One popular myth about personal liability protection is that once you incorporate your business, you can’t be held liable for your company’s debts. Here’s the truth: you only have personal liability protection as long as you maintain your corporation correctly. There are many ways in which business owners can lose their personal liability protection. This will help keep you from making costly mistakes that could ruin your personal finances.
What is Personal Liability Protection?
Personal liability protection means that you are not personally responsible for any debts or liabilities incurred by the corporation. If someone were to sue your business, they would be unable to come after your personal assets such as your house, car, or money.
Many business owners choose to incorporate because personal liability protection enables them to separate their business from themselves. While forming a corporation will provide personal liability protection, it will not maintain your protection on its own.
Failing to maintain your business properly can result in losing your protection. When this happens, courts will hold the owners of the business personally liable for the business’ debts. This is what’s called “piercing the corporate veil.”
Failing to Properly Separate Yourself From Your Business
Corporations are supposed to be legally separated from their owners. This means that there are certain practices a business owner must engage in to maintain that separation. Here are some mistakes business owners might make when it comes to separating themselves:
• Failing to maintain a separation between their business and the personal finances.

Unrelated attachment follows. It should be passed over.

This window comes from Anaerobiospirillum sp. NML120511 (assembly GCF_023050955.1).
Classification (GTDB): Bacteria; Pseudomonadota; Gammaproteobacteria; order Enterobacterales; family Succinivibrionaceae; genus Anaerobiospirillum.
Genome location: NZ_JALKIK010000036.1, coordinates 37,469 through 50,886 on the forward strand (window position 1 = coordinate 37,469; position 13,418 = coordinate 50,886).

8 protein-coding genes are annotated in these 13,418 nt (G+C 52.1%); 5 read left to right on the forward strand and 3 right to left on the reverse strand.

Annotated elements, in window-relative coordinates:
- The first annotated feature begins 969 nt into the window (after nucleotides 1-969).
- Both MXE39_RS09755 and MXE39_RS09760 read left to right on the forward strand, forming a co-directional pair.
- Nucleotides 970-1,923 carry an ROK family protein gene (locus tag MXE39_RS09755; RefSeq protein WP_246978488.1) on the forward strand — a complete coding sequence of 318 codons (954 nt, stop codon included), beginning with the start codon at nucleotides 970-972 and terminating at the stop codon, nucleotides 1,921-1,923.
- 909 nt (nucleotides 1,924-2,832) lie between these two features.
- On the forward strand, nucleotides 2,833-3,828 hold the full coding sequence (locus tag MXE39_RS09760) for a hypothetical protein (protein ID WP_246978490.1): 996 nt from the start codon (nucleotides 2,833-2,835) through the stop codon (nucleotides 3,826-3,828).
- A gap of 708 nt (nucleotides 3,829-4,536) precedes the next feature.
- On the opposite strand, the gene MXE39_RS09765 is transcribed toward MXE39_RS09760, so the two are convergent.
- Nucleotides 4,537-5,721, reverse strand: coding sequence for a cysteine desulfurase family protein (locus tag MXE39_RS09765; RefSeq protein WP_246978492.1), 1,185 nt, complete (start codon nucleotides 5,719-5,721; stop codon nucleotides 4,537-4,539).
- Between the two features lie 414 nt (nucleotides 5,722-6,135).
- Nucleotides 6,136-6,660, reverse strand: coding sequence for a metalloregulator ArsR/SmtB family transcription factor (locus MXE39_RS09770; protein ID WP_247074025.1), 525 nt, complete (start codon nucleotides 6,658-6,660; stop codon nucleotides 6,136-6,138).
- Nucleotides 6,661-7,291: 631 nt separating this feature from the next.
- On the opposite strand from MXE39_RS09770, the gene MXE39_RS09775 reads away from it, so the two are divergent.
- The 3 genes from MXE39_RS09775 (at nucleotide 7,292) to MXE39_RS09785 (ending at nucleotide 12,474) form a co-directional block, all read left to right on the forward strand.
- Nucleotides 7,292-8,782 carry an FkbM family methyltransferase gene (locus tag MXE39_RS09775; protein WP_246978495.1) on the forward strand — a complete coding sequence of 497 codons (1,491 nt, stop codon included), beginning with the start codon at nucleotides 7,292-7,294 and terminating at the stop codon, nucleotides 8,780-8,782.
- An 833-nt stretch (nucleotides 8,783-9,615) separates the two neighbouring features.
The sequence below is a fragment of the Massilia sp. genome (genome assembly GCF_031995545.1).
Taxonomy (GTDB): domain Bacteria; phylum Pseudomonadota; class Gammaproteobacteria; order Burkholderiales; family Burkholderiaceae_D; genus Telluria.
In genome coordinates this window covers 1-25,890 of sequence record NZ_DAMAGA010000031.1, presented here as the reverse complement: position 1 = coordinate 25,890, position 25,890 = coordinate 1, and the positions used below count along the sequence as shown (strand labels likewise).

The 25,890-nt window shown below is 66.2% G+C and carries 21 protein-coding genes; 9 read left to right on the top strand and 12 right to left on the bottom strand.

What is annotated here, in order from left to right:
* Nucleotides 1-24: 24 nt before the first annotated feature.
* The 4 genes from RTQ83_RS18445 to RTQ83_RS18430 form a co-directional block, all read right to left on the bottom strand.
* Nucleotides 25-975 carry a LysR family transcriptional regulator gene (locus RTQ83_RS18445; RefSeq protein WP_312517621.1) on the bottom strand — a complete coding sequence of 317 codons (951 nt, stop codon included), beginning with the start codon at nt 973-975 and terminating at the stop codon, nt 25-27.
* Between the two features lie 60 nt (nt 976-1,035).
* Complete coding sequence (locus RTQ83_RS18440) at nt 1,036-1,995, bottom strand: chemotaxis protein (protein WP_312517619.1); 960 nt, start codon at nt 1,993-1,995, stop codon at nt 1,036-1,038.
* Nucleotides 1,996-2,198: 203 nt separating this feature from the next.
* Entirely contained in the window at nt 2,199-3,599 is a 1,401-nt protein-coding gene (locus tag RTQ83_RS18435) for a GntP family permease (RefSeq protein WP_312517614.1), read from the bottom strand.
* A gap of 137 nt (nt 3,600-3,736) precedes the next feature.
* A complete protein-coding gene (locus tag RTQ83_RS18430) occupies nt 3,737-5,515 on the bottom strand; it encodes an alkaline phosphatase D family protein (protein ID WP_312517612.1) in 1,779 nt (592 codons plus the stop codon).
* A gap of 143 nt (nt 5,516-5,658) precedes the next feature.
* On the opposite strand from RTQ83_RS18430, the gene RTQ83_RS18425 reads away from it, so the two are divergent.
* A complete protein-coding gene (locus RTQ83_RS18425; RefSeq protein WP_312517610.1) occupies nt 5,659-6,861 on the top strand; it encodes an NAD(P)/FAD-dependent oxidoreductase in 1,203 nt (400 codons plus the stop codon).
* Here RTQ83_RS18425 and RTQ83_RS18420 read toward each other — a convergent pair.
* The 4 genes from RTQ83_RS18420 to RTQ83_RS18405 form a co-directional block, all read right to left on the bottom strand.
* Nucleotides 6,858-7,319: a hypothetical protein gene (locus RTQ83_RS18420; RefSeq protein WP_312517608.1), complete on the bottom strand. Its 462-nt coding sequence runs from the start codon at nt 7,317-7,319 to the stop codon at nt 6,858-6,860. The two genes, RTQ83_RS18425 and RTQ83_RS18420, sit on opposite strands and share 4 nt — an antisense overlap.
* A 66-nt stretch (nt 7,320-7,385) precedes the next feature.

• Ignoring corporate formalities. This can include failing to record major corporate decisions in meeting minutes.
• Failing to comply with state regulations. This can include filing annual reports, having a valid registered agent, and making required payments to the state.
Fortunately, these mistakes are easy to avoid. Separating your personal and business finances is as easy as getting a separate bank account for your corporation. Also, when you are making important decisions for your business such as changing the name, deciding to hire employees, or changing pay structure, make sure you properly document it in your meeting minutes.
Engaging in Illegal or Fraudulent Behavior
If it is found that your business has engaged in actions that are illegal, fraudulent, or unethical, it could be grounds for piercing the corporate veil. This can include recklessly borrowing and losing money, entering into business deals with knowledge that your company couldn’t pay what was owed, or failing to pay your employees on time.
Failing to Ensure Adequate Funding
If a judge finds that you decided to operate your business without a reasonable amount of capital, it could be a reason to pierce the corporate veil. While mistakes are expected, it must be evident that you gained adequate funding for your business before choosing to operate it. There are multiple ways to raise capital: business loans, investors, and taking on new owners are the most common methods.
Incorporating your business is a great way to protect you and your family from potential liabilities that may arise when operating your business. It is essential that you do your due diligence as a business owner when it comes to maintaining your personal liability protection.
One of the best ways to do this is by having periodic “legal checkups” with your attorney to ensure that you are still in compliance with the law. By taking preventative measures, you can ensure that your personal assets are always safe.